VANCOUVER, British Columbia — Consumers are bombarded with “premium options” at seemingly every turn. Regular or premium gas? Coach or first class? Many stores and companies entice consumers to spend more money by presenting these premium options as “add-ons” to their original price. For example, just before booking a trip online, many companies present consumers with the opportunity to upgrade their travel plan “for just X more dollars.”
Now, a study conducted at the University of British Columbia finds that shoppers are up to one-third more likely to spend more money for a premium option or upgrade if that extra cost is presented as an “add on,” as opposed to just a higher overall price. Of course, the final cost to our wallets is always going to be the same, but researchers say that this approach does indeed make a difference from a psychological perspective.
“Imagine booking a plane ticket – comparing a ticket that is $200 when it involves a two-hour layover with a ticket to fly direct for $250. Put another way, a regular ticket is $200, but upgrading to a direct flight costs $50 more. Which option is more appealing?” asks David Hardisty, study co-author and assistant professor of marketing and behavioural science at UBC Sauder, in a release.
According to the research team, most consumers probably aren’t even aware they are being influenced by this technique.
Hardisty would go on to say that, ultimately, this phenomenon can be traced back to dollars and cents. As a whole, $250 sounds like a lot of money, but a base price of $200 plus an extra $50 to upgrade doesn’t seem so pricey.
“When you see ‘$50 more’ as an add-on price, it’s a smaller number than the total, and we focus on that smaller number,” says co-author Dale Griffin, professor and advisory council chair in consumer behavior at UBC Sauder. “Mathematically, the prices are the same, and on consideration we can see that, but intuitively add-on prices just feel less expensive.”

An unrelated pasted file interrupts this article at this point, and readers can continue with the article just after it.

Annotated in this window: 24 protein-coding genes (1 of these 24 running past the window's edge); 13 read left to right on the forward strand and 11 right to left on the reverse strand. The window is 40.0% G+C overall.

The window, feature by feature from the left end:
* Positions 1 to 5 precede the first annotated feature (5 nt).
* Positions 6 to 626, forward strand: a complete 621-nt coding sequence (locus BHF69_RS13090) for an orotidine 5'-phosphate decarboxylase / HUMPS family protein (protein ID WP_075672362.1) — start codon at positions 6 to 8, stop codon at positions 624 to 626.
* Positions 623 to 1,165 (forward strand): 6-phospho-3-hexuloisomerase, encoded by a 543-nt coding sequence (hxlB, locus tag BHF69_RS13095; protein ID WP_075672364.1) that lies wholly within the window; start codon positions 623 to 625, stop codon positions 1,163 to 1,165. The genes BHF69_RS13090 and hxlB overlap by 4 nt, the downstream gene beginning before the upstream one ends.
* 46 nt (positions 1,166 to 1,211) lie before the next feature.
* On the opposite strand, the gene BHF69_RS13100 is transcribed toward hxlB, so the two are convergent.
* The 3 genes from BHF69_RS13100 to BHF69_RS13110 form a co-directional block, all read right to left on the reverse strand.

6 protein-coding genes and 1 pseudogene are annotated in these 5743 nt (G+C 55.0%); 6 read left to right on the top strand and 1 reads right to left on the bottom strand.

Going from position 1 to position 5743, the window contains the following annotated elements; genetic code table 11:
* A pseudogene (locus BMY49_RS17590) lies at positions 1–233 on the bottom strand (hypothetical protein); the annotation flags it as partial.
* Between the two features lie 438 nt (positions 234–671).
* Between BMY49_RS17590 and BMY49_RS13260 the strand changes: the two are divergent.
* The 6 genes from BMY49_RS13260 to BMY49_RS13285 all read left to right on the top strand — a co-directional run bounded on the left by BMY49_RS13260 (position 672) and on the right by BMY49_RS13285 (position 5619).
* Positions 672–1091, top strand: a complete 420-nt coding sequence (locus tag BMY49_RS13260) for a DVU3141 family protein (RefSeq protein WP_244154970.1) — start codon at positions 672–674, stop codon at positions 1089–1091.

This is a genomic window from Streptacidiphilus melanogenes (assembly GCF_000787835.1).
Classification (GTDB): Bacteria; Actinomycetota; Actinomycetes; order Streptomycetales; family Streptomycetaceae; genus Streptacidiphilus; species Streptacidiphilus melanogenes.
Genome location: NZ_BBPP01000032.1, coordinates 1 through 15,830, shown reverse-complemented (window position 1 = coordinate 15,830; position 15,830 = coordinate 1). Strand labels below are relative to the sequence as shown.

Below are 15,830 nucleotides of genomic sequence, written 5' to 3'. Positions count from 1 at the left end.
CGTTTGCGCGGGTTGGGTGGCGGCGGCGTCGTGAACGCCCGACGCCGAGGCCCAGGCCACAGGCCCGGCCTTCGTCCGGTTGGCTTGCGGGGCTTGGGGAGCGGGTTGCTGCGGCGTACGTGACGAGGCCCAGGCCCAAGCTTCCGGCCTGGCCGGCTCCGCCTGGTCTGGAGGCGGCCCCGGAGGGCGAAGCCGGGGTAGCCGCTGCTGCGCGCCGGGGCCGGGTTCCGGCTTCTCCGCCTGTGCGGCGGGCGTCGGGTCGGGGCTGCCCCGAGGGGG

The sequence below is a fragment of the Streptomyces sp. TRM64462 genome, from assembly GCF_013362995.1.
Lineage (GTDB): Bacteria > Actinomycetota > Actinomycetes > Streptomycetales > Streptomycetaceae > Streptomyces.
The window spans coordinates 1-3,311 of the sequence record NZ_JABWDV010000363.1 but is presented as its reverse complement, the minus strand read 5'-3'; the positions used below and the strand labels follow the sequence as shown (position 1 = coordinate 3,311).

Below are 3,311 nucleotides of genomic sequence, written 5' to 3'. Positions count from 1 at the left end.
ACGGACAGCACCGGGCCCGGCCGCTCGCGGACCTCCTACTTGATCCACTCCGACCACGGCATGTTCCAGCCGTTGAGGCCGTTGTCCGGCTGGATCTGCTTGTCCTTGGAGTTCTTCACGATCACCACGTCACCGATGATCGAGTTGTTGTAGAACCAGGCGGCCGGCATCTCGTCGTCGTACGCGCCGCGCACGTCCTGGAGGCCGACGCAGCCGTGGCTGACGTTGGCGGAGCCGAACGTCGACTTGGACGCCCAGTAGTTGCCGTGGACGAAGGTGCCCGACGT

Researchers observed this effect across a wide assortment of purchases, including buying a new computer monitor, ordering breakfast at a restaurant, and even when donating funds to a local food bank.
Even after reminding many patrons of the final, overall price of their purchase, the majority still went ahead with the upgrade. This indicates that consumers’ willingness to spend more on add-ons isn’t necessarily linked to outright deception, but rather due to how shoppers justify their own spending to themselves.
It’s worth noting, however, that this effect was only observed in regards to pricing, not product upgrades. For instance, a four-terabyte hard dive didn’t seem to be any more appealing to shoppers when presented as just “two terabytes more” than a two-terabyte hard drive.
Researchers also stressed that if you are a person who is meticulous about their spending habits and budgets, it’s unlikely you’ll be swayed by this strategy. “Individuals who are very careful and deliberate when making decisions naturally compare prices whether they are expressed as included or as add-ons,” Hardisty comments.
The research team says their findings should prove useful to both businesses offering premium services or items and consumers, albeit for different reasons.
“Businesses typically earn higher margins on more expensive products, so it would be good for them to use the add-on price framing if they want to promote these kind of higher quality items,” Hardisty says. “For the consumer, it’s good to be aware of how these different price frames influence you. Why are they doing that? And what effect is that having on me? Now we know.”
The study is published in the Journal of Marketing Research.